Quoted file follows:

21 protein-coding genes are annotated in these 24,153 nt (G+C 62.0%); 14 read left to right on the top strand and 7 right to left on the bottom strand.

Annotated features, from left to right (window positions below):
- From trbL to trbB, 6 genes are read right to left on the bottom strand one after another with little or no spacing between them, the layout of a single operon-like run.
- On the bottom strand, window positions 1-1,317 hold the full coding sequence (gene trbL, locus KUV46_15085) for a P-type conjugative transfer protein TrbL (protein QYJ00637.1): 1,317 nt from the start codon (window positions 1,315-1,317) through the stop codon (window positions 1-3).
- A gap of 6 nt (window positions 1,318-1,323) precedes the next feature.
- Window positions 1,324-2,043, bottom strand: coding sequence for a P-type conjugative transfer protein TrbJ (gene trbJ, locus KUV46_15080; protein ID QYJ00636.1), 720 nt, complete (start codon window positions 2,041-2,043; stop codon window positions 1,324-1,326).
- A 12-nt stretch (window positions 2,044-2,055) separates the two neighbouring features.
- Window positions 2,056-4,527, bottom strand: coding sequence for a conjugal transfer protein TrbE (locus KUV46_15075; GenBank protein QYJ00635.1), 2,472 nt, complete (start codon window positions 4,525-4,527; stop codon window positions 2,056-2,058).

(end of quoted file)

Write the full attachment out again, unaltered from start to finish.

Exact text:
21 protein-coding genes are annotated in these 24,153 nt (G+C 62.0%); 14 read left to right on the top strand and 7 right to left on the bottom strand.

Annotated features, from left to right (window positions below):
- From trbL to trbB, 6 genes are read right to left on the bottom strand one after another with little or no spacing between them, the layout of a single operon-like run.
- On the bottom strand, window positions 1-1,317 hold the full coding sequence (gene trbL, locus KUV46_15085) for a P-type conjugative transfer protein TrbL (protein QYJ00637.1): 1,317 nt from the start codon (window positions 1,315-1,317) through the stop codon (window positions 1-3).
- A gap of 6 nt (window positions 1,318-1,323) precedes the next feature.
- Window positions 1,324-2,043, bottom strand: coding sequence for a P-type conjugative transfer protein TrbJ (gene trbJ, locus KUV46_15080; protein ID QYJ00636.1), 720 nt, complete (start codon window positions 2,041-2,043; stop codon window positions 1,324-1,326).
- A 12-nt stretch (window positions 2,044-2,055) separates the two neighbouring features.
- Window positions 2,056-4,527, bottom strand: coding sequence for a conjugal transfer protein TrbE (locus KUV46_15075; GenBank protein QYJ00635.1), 2,472 nt, complete (start codon window positions 4,525-4,527; stop codon window positions 2,056-2,058).